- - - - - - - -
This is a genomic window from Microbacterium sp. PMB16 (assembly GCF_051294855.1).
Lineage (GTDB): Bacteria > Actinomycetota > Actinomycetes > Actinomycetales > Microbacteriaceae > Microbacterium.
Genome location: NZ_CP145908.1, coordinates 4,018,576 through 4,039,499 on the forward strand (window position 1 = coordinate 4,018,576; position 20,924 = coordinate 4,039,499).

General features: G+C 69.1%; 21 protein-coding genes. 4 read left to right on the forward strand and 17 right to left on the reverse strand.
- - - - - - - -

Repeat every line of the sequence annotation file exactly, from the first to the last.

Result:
This is a genomic window from Microbacterium sp. PMB16 (assembly GCF_051294855.1).
Lineage (GTDB): Bacteria > Actinomycetota > Actinomycetes > Actinomycetales > Microbacteriaceae > Microbacterium.
Genome location: NZ_CP145908.1, coordinates 4,018,576 through 4,039,499 on the forward strand (window position 1 = coordinate 4,018,576; position 20,924 = coordinate 4,039,499).

General features: G+C 69.1%; 21 protein-coding genes. 4 read left to right on the forward strand and 17 right to left on the reverse strand.